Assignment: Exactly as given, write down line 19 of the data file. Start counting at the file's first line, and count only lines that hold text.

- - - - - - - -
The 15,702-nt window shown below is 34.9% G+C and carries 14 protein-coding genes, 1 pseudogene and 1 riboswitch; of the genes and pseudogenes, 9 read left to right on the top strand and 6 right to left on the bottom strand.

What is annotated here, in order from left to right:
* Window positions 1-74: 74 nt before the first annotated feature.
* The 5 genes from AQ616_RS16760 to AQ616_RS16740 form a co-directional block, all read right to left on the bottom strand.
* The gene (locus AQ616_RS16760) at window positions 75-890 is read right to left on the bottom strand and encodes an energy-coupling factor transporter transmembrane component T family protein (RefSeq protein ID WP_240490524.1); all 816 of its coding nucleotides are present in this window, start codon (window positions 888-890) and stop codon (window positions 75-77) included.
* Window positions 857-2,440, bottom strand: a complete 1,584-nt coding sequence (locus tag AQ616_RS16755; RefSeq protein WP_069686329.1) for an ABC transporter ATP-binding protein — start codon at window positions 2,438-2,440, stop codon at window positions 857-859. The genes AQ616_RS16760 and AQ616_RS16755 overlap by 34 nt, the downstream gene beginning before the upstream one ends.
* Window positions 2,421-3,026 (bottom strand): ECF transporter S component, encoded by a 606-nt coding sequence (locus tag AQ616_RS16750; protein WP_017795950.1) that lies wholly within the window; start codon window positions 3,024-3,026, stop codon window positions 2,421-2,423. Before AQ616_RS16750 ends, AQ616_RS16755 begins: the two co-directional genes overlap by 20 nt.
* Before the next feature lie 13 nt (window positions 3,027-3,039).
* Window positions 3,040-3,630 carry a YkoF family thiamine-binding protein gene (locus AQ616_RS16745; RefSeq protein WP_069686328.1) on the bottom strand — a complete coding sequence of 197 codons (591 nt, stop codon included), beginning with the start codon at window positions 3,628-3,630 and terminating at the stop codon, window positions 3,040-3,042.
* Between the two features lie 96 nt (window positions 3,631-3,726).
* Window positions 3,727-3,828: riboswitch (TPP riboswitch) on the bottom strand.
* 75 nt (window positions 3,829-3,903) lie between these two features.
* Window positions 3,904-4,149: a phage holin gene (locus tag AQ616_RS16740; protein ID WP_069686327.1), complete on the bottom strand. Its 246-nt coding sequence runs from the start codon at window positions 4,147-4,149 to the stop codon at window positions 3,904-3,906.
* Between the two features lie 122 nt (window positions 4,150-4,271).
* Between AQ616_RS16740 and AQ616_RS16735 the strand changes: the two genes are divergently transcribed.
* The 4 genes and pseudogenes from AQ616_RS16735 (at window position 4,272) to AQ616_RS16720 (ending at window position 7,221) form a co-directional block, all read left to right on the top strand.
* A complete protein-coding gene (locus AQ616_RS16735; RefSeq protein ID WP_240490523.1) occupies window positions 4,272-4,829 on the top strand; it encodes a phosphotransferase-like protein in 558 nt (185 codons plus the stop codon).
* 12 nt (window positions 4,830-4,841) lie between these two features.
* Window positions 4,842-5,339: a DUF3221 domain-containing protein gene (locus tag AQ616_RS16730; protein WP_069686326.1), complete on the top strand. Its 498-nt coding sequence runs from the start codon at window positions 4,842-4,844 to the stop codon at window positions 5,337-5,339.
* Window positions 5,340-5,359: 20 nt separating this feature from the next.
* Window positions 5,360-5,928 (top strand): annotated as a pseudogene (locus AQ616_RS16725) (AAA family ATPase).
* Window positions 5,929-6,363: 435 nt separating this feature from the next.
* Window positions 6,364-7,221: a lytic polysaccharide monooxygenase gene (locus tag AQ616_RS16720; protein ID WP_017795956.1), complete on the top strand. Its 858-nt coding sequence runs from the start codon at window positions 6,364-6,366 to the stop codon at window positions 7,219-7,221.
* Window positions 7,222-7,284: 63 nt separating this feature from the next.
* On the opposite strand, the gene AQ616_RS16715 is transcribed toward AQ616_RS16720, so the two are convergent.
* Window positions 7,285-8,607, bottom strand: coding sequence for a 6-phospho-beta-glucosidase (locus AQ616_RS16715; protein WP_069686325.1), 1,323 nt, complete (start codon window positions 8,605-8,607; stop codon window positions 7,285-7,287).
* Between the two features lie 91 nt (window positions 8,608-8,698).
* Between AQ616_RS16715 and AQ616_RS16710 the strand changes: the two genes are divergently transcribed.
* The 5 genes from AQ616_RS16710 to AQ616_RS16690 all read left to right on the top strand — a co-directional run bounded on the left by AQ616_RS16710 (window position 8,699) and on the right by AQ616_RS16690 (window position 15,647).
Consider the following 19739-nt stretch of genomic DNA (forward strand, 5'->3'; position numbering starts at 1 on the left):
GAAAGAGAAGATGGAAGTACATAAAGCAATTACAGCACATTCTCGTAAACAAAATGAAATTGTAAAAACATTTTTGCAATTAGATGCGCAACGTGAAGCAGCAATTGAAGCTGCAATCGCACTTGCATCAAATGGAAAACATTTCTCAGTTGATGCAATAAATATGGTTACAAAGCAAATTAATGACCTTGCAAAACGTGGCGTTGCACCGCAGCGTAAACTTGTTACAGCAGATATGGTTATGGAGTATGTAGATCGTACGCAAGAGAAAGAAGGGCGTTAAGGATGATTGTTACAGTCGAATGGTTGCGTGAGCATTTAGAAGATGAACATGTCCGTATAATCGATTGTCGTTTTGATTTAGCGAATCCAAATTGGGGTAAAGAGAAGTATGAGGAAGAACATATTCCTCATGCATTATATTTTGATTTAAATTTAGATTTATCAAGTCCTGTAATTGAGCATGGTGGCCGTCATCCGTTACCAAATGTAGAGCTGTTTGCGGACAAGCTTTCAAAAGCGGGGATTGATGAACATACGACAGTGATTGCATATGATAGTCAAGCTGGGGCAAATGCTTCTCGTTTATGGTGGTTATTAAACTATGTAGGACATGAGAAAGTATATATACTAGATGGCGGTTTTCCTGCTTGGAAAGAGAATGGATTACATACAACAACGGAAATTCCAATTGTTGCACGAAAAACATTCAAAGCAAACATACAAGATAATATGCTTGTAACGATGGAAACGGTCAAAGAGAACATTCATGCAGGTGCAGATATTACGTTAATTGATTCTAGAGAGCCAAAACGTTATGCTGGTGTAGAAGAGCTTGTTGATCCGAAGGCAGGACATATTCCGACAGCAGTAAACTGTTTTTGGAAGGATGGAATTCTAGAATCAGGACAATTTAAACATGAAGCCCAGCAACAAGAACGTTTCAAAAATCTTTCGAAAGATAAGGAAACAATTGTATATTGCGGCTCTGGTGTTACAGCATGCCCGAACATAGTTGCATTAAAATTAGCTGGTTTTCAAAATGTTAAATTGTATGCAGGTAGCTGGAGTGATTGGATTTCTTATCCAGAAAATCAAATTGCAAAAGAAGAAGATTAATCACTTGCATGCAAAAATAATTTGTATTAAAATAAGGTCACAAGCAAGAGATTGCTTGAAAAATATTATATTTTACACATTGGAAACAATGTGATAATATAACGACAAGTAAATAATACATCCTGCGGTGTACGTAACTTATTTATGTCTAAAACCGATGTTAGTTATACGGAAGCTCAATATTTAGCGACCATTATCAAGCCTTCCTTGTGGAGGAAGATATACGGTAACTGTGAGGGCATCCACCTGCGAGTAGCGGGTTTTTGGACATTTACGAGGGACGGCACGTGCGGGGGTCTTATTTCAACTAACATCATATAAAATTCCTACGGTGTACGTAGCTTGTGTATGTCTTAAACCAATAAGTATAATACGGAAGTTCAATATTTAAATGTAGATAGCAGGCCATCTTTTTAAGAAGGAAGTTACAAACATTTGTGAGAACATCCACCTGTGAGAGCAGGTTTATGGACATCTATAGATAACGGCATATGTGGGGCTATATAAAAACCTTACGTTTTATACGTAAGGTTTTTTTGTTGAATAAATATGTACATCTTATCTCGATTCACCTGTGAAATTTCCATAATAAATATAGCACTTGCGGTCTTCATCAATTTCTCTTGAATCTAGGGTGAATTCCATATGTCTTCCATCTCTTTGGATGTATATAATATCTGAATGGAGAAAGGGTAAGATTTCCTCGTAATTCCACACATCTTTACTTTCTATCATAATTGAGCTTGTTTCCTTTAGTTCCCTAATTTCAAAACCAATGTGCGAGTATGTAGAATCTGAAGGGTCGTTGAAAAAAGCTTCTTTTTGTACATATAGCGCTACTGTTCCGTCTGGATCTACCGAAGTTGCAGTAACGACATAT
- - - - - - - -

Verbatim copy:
* Window positions 4,842-5,339: a DUF3221 domain-containing protein gene (locus tag AQ616_RS16730; protein WP_069686326.1), complete on the top strand. Its 498-nt coding sequence runs from the start codon at window positions 4,842-4,844 to the stop codon at window positions 5,337-5,339.